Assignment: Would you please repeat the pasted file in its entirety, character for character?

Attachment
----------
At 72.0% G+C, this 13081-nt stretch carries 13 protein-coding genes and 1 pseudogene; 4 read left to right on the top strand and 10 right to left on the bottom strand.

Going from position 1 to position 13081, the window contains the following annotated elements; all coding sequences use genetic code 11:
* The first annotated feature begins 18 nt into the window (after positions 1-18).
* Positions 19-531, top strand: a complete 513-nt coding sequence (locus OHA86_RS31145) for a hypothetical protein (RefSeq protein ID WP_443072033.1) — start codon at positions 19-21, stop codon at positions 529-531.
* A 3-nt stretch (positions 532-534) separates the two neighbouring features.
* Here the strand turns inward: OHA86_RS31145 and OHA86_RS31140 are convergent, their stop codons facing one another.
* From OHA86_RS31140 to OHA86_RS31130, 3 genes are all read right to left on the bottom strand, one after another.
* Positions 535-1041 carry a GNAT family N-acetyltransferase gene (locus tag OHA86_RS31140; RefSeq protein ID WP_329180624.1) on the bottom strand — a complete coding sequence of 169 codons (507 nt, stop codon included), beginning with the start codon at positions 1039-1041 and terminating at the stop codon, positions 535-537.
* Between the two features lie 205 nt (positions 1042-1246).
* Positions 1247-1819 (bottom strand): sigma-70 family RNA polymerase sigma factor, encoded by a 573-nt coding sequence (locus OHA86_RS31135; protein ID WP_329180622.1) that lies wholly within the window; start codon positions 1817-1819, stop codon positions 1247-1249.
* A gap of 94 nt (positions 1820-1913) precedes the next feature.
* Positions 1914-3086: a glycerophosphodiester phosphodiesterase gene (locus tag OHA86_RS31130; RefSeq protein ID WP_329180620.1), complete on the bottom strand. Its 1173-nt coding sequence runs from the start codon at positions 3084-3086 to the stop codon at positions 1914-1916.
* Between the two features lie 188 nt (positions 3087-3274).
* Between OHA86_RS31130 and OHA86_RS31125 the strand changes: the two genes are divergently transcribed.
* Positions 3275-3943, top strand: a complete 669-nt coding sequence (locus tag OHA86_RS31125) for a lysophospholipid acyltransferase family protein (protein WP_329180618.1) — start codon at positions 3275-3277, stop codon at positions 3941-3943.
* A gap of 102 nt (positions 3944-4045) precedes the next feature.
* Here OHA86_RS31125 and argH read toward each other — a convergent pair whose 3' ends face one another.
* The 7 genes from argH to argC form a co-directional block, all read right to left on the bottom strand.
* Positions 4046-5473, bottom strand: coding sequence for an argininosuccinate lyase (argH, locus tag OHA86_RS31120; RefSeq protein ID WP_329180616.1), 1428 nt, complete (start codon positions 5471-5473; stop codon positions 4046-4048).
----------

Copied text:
At 72.0% G+C, this 13081-nt stretch carries 13 protein-coding genes and 1 pseudogene; 4 read left to right on the top strand and 10 right to left on the bottom strand.

Going from position 1 to position 13081, the window contains the following annotated elements; all coding sequences use genetic code 11:
* The first annotated feature begins 18 nt into the window (after positions 1-18).
* Positions 19-531, top strand: a complete 513-nt coding sequence (locus OHA86_RS31145) for a hypothetical protein (RefSeq protein ID WP_443072033.1) — start codon at positions 19-21, stop codon at positions 529-531.
* A 3-nt stretch (positions 532-534) separates the two neighbouring features.
* Here the strand turns inward: OHA86_RS31145 and OHA86_RS31140 are convergent, their stop codons facing one another.
* From OHA86_RS31140 to OHA86_RS31130, 3 genes are all read right to left on the bottom strand, one after another.
* Positions 535-1041 carry a GNAT family N-acetyltransferase gene (locus tag OHA86_RS31140; RefSeq protein ID WP_329180624.1) on the bottom strand — a complete coding sequence of 169 codons (507 nt, stop codon included), beginning with the start codon at positions 1039-1041 and terminating at the stop codon, positions 535-537.
* Between the two features lie 205 nt (positions 1042-1246).
* Positions 1247-1819 (bottom strand): sigma-70 family RNA polymerase sigma factor, encoded by a 573-nt coding sequence (locus OHA86_RS31135; protein ID WP_329180622.1) that lies wholly within the window; start codon positions 1817-1819, stop codon positions 1247-1249.
* A gap of 94 nt (positions 1820-1913) precedes the next feature.
* Positions 1914-3086: a glycerophosphodiester phosphodiesterase gene (locus tag OHA86_RS31130; RefSeq protein ID WP_329180620.1), complete on the bottom strand. Its 1173-nt coding sequence runs from the start codon at positions 3084-3086 to the stop codon at positions 1914-1916.
* Between the two features lie 188 nt (positions 3087-3274).
* Between OHA86_RS31130 and OHA86_RS31125 the strand changes: the two genes are divergently transcribed.
* Positions 3275-3943, top strand: a complete 669-nt coding sequence (locus tag OHA86_RS31125) for a lysophospholipid acyltransferase family protein (protein WP_329180618.1) — start codon at positions 3275-3277, stop codon at positions 3941-3943.
* A gap of 102 nt (positions 3944-4045) precedes the next feature.
* Here OHA86_RS31125 and argH read toward each other — a convergent pair whose 3' ends face one another.
* The 7 genes from argH to argC form a co-directional block, all read right to left on the bottom strand.
* Positions 4046-5473, bottom strand: coding sequence for an argininosuccinate lyase (argH, locus tag OHA86_RS31120; RefSeq protein ID WP_329180616.1), 1428 nt, complete (start codon positions 5471-5473; stop codon positions 4046-4048).